CumInCAD is a Cumulative Index about publications in Computer Aided Architectural Design
supported by the sibling associations ACADIA, CAADRIA, eCAADe, SIGraDi, ASCAAD and CAAD futures

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Hits 141 to 160 of 367

_id ecaade2010_065
id ecaade2010_065
authors Hardy, Steve(n); Lundberg, Jonas
year 2010
title Environmental Catalysts for a Computational Urbanism
source FUTURE CITIES [28th eCAADe Conference Proceedings / ISBN 978-0-9541183-9-6] ETH Zurich (Switzerland) 15-18 September 2010, pp.805-814
summary It is perhaps no longer relevant to discuss digital tools purely as means in themselves; the growth of abstract systems or computational patterns for their own sake simply strain justification in light of real-world concerns such as climate change and economic crises. While growing concerns over climate change have necessitated an increased interest in sustainable urbanism and design, sustainability has done little to yet alter the morphological and typological consequences of architectural space (Hardy, 2008). In a series of overlapping research projects and design studio briefs, students, research assistants and we worked with the iterative and variable processes of Rhinoscript, McNeel’s Grasshopper and Bentley’s Generative Components to explore the possibilities of changing environmental extremes (specifically flooding) as catalysts for providing new urban morphologies and spatial organizations. Working between the master plan and the individual housing unit, we investigated arrays of terrace homes in the London Thames Valley flood zones while simultaneously exploring the potential for computational generation and parametric optimization.
wos WOS:000340629400086
keywords Computational urbanism; Formative strategies; Parametric design; Adaptive vs. mitagative; Environmental formations
series eCAADe
email shardy4@unl.edu
last changed 2016/05/16 09:08

_id sigradi2009_903
id sigradi2009_903
authors Harris, Ana Lúcia Nogueira de Camargo
year 2009
title O Uso da Técnica dos "Planos em Série" com o Desenvolvimento da Computação Gráfica - Uma Experência Didática [The Use of the 'Serial Plan' Technique with the Development of the Computer Graphic - A Teaching Experience]
source SIGraDi 2009 - Proceedings of the 13th Congress of the Iberoamerican Society of Digital Graphics, Sao Paulo, Brazil, November 16-18, 2009
summary This paper is about comparative didactic experiences where the “Serial plan Technique” defined by Wong (1998), was applied in 2001 and 2008 which computer resources from that time. In 2001 this technique was applied with the help of AutoCAD for generation of the planifications, but in 2008 the appliances of AutoCAd and Sketch Up were used for the virtual construction of objects. The quality of the results showed a didactic potential and an increasement in the possible creative rhythm, mainly because the facility of the three-dimensional virtual visualization and because the speed in the physical execution of the created project.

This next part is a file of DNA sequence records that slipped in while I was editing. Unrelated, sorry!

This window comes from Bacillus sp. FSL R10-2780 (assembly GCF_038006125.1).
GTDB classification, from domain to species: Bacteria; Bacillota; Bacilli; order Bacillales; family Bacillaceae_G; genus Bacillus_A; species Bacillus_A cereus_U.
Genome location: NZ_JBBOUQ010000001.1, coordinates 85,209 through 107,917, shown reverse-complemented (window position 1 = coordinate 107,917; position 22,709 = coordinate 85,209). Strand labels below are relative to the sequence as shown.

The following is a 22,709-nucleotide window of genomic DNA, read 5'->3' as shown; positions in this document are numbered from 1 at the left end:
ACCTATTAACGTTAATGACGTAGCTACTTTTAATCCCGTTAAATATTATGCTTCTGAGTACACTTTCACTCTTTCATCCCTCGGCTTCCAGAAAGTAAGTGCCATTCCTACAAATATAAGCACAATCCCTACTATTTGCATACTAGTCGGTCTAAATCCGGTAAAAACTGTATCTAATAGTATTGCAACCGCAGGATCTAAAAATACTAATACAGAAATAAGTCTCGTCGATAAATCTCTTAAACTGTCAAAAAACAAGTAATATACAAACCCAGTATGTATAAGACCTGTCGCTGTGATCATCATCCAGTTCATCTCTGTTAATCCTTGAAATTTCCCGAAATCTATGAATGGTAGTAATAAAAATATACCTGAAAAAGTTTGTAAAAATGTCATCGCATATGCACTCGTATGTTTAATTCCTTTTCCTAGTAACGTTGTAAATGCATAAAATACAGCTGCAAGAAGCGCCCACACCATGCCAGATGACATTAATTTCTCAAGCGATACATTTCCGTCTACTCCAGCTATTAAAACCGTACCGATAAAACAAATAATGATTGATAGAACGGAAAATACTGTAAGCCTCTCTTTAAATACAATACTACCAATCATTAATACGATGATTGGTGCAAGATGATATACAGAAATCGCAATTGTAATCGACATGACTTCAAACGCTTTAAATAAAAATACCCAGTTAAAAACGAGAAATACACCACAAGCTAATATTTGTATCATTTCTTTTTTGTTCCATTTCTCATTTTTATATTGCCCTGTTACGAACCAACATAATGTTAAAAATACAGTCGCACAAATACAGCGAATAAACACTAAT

keywords didactic experiences; serial plan technique; CAD; AutoCAD; Skecht Up
series SIGRADI
email luharris@gmail.com
last changed 2016/03/10 08:53

_id cdc2008_099
id cdc2008_099
authors Harrison, David and Michael Donn
year 2008
title Using Project Information Clouds to Preserve Design Stories within the Digital Architecture Workplace
source First International Conference on Critical Digital: What Matters(s)? - 18-19 April 2008, Harvard University Graduate School of Design, Cambridge (USA), pp. 99-104
summary During the development of an architectural design a series of design stories form. These stories chronicle the collective decision making process of the diverse project team. Current digital design processes often fail to record these design stories because of the emphasis placed on the concise and accurate generation of the virtual model. This focus on an allencompassing digital model is detrimental to design stories because it limits participation, consolidates information flow and risks editorialisation of design discussion. Project Information Clouds are proposed as a digital space for design team participants to link, categorise and repurpose existing digital information into comprehensible design stories in support of the digital building model. Instead of a discrete tool, the Project Information Cloud is a set of principles derived from a proven distributed information network, the World Wide Web. The seven guiding principles of the Project Information Cloud are simplicity, modular design, decentralisation, ubiquity, information awareness, evolutionary semantics and context sensitivity. These principles when applied to the development of existing and new digital design tools are intended to improve information exchange and participation within the distributed project team.
email david.harrison@stress-free.co.nz
last changed 2009/01/07 07:05

_id acadia08_094
id acadia08_094
authors Helms, Michael E.; Swaroop S. Vattam; Ashok K. Goel; Jeannette Yen; Marc Weissburg
year 2008
title Problem-Driven and Solution-Based Design: Twin Processes of Biologically Inspired Design
source Silicon + Skin: Biological Processes and Computation, [Proceedings of the 28th Annual Conference of the Association for Computer Aided Design in Architecture (ACADIA) / ISBN 978-0-9789463-4-0] Minneapolis 16-19 October 2008, 94-101
summary Biologically inspired design uses biological systems as analogues to develop solutions for design problems. We conducted a cognitive study of biologically inspired design in the context of an interdisciplinary introductory course on biologically inspired design in Fall of 2006. The goal of this study was to understand the processes of biologically inspired design. This paper provides a descriptive account of twin biologically inspired design processes, problem-driven and solution-based, and highlights the similarities and differences between them.
keywords Biomimetics; Design; Evaluation; Material; Process
series ACADIA
last changed 2009/02/26 07:39

_id ddss2008-30
id ddss2008-30
authors Hemmerling, Marco
year 2008
title Digital MaterialPerception, Interaction and Immersion in Virtual Environments
source H.J.P. Timmermans, B. de Vries (eds.) 2008, Design & Decision Support Systems in Architecture and Urban Planning, ISBN 978-90-6814-173-3, University of Technology Eindhoven, published on CD